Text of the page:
Views On Employee Loyalty Shift With Generations [Infographic]
Much has been written about the how different generations perceive work differently. Baby boomers are largely credited with changing the way in which many Americans work, while those younger -- Gen Xers and millennials -- are credited with bringing new attitudes toward the concept of work.
Data recently gathered by Mercer affirms perceptions that younger employees see things differently than older workers. The consulting firm's latest "What's Working Survey" shows that younger workers often view work-related issues in a brighter light than their older counterparts.
Yet despite expressing greater satisfaction with their employers, Mercer found that younger workers are also much more likely to be seriously considering leaving their current jobs.
"These findings present a real dilemma for employers," says Colleen O'Neill, talent-management leader for North America at Mercer, in a statement about the findings. Companies must determine which strategy to pursue in their effort to woo and keep younger workers, she says.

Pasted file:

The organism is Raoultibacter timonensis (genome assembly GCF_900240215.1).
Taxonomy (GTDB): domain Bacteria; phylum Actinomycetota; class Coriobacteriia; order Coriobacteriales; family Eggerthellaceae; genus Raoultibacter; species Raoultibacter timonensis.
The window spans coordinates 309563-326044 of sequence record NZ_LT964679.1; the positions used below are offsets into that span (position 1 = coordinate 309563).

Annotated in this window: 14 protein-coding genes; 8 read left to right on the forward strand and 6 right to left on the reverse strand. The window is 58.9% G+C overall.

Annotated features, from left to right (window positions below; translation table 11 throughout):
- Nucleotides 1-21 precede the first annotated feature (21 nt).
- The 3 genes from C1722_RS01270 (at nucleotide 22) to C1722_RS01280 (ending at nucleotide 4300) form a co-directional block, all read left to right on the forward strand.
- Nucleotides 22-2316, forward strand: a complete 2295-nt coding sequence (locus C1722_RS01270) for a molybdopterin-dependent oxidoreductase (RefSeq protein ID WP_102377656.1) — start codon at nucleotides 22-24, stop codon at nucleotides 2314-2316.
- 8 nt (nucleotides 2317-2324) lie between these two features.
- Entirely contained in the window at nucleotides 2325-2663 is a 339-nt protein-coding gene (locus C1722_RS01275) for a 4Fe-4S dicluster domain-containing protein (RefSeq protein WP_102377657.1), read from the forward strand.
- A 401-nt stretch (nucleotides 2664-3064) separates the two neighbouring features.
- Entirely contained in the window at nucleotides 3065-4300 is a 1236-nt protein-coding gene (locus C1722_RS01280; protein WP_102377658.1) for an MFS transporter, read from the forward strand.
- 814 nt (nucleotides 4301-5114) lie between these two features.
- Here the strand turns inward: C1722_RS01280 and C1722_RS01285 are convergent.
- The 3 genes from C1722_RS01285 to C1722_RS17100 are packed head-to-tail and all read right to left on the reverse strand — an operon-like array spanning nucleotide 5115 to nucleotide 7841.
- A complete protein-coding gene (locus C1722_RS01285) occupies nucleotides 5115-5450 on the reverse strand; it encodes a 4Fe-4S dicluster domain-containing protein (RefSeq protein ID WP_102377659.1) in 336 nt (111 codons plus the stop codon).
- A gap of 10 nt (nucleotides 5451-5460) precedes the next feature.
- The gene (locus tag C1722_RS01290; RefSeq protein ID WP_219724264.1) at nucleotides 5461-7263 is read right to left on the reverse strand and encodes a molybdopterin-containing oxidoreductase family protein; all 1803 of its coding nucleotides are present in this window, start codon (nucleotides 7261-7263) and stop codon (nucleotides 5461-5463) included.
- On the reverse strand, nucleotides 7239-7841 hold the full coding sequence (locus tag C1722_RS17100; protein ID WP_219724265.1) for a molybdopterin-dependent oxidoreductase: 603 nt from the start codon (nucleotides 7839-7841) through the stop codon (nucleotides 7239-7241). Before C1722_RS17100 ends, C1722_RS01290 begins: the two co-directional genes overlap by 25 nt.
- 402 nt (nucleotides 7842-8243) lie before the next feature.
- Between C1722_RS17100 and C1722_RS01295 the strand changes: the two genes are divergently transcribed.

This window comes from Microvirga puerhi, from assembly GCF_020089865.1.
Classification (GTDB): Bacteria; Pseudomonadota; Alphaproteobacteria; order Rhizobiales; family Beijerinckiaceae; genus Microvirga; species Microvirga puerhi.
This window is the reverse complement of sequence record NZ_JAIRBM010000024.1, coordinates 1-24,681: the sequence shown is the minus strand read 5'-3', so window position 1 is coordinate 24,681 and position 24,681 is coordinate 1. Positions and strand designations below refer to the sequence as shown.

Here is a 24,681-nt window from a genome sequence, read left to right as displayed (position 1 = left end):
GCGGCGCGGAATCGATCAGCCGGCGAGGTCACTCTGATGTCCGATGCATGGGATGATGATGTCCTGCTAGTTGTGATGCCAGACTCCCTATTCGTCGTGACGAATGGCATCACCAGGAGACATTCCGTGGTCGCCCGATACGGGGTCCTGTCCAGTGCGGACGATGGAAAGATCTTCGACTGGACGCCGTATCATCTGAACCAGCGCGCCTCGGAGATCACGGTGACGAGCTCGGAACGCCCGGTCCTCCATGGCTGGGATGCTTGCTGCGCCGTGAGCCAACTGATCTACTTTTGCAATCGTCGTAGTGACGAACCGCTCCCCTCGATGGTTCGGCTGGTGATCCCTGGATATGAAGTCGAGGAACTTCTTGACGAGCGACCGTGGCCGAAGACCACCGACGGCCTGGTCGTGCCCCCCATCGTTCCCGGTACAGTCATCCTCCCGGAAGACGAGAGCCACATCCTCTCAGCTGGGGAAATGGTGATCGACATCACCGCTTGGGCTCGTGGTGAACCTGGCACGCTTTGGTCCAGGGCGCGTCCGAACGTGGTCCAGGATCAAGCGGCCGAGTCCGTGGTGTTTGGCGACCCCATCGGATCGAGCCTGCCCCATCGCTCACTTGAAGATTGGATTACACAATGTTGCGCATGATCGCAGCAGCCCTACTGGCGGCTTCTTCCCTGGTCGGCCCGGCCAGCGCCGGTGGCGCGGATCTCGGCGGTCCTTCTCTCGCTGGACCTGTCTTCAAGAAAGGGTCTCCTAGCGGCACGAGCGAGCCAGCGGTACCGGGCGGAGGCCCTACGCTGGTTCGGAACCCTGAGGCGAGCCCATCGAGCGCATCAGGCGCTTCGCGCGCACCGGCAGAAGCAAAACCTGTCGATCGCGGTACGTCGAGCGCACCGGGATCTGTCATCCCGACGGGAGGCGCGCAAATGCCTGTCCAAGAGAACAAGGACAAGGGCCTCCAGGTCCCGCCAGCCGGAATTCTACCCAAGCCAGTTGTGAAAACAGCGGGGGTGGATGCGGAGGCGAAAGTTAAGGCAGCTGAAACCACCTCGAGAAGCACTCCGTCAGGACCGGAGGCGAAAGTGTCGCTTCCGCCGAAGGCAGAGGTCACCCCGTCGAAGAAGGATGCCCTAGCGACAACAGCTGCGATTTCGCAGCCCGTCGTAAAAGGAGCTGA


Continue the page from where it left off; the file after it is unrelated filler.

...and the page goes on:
"Do they simply accept that young talent is going to leave no matter what the organization has to offer," O'Neill says. "Or do they invest time and resources in an attempt to change the views and employment habits of their younger workers?"
Ultimately, employers must develop an understanding of what they need to offer younger generations of workers to ensure that they stay long-term, she says.
For more on different generations' attitudes toward work, check out the infographic below.
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David Schepp has spent more than a dozen years covering business news for the electronic and print media, including Dow Jones Newswires, BBC News, Gannett Co., and most recently at AOL's DailyFinance. Nearly 10 years ago, he started writing a weekly People@Work column, looking in depth at issues facing workers in today's workplace. The syndicated column appeared in newspapers and websites nationwide before it made its debut on DailyFinance in 2010. Schepp now continues that tradition at Aol Jobs, covering the jobs beat and providing readers insight and analysis into the nation's challenging employment scene.
Schepp holds a Bachelor of Arts degree in journalism from Metropolitan State College of Denver.
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